Cloud application development space is changing rapidly. Developers and CIOs are no longer content with taking on the burden of managing virtual infrastructure in the cloud due to sizable costs associated with operating system maintenance, middleware patching, and other systems administration activities required when operating a large number of virtual machines in IaaS clouds.
As developers are migrating to PaaS to alleviate the concerns described above, they need a trusted partner to provide an enterprise class platform that ensures application portability and avoids vendor lock-in. A significant part of the value of the platform to the developers is in the breadth of the catalogue of services available from the vendor and in the differentiated capabilities that can be built using the services. For example, a PaaS catalogue should provide services for both the current generation of applications (e.g. web apps, data analytics, integration) and the emerging categories of applications (e.g. big data, Internet of Things, cognitive).
Regardless of whether a customer is looking for a PaaS platform as part of a private or hybrid cloud, it is imperative to evaluate the public cloud presence of the platform from the vendor. Some vendors make bold claims about security, scalability, and availability of their PaaS offerings but to back up those claims the vendor should demonstrate how well the same product code can hold up in both large-scale public and private cloud deployments. To deliver on the claims, a vendor must ensure tight vertical integration of the entire PaaS stack, covering everything from the hardware to the application management and monitoring APIs.
Today, developers have mostly converged on two complementary deployment approaches for PaaS. Both of the approaches ensure application portability (i.e. to avoid cloud vendor lock-in) by relying on open source software and APIs. The first, which is less flexible but provides for greater ease of use, is to deploy application binaries and associated artifacts directly to a PaaS using open source software based tools like Cloud Foundry. The second, which is more flexible but requires more upfront work, is to use Linux container based technologies like Docker to specify a deployable application bundle. A true PaaS should support at least these two approaches to allow developers with different levels of skill to write applications for the cloud.
Continuous integration and deployment is now the default model used by developers to ensure both rapid innovation and high availability in cloud applications. Top consumer facing companies like Netflix deploy application code hundreds of time per day and Amazon.com claims to deploy every 11.6 seconds on average. This level of productivity requires sophisticated DevOps capabilities that provide a unified, integrated view that encompasses software development project management, agile development sprints, testing, bug tracking, and automated code deploys.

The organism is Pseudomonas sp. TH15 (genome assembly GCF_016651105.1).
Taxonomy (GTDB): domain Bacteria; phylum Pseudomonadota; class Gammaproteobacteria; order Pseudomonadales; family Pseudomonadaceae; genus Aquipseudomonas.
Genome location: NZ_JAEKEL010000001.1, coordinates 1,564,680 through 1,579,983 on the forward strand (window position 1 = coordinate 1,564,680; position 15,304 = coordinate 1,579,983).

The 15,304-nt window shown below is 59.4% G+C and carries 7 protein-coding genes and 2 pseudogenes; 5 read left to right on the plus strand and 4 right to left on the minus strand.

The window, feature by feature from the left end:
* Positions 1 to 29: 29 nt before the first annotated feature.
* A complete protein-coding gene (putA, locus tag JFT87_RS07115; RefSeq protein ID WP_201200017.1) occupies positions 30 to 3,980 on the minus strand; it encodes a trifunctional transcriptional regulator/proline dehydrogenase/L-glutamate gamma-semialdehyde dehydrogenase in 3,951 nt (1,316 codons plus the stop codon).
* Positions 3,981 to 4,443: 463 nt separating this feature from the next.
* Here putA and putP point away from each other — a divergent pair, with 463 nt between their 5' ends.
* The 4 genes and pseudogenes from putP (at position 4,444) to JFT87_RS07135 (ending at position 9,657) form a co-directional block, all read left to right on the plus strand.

In most enterprises, PaaS co-exists with IaaS and legacy infrastructures, which means that the PaaS must provide secure and reliable means of integration across these environments. In cases where an application relies on a public cloud PaaS, this type of integration is also an important business capability, enabling the enterprise to securely expose applications running behind the firewall to the Internet. For example, an application hosted on a public PaaS may connect via a secure integration channel to an employee database residing behind the firewall of a company to provide mobile application users on the web with a secure view on just the publicly available information about the employees, excluding their personally identifiable information.
If you are one of the 3.3 million Americans that purchased a FuelBand, you probably know that Nike discontinued this product. But chances are you don’t know that Nike continues to collect, manage, and analyze data collected from a variety of wearable devices to provide their customers with innovative, big data analytics based products using this data. Nike is just one of many companies that are starting to offer data and analytics based services via APIs. All these companies are joining what the industry calls the API economy and many are choosing to rely on PaaS to run the applications behind the APIs. There are numerous challenges related to the rollout of compelling APIs to customers. A trusted PaaS provider should be in position to help a company to deploy, run, and market the APIs to an appropriate market segment.
Budgetary pressures in IT organizations are driving many developers to migrate monolithic applications to more fine-grained, microservices based architectures. This type of an architectural change provides businesses with greater transparency into the inventory of services delivered by their IT departments and enables better traceability between business goals and value delivered by IT in fulfillment of the goals. For example, instead of allocating a large chunk of an IT budget to a complex customer ordering and tracking application, a CIO may choose to re-architect the application as a collection of microservices that can include order validation, pricing, shipping address verification, and more. A PaaS vendor should be able to support microservices based applications and to provide IT departments with a comprehensive service catalogue. Ultimately, an IT department should be able to rely on their PaaS provider and its catalogue to comparison shop as part of a decision on whether to support a business process by maintaining an in-house microservice or by having the PaaS broker the service from a vendor.
The capabilities described above should be considered as part of a broader cloud computing strategy within the enterprise. PaaS implementations available today can help enterprises to improve operational efficiency while avoiding vendor lock-in.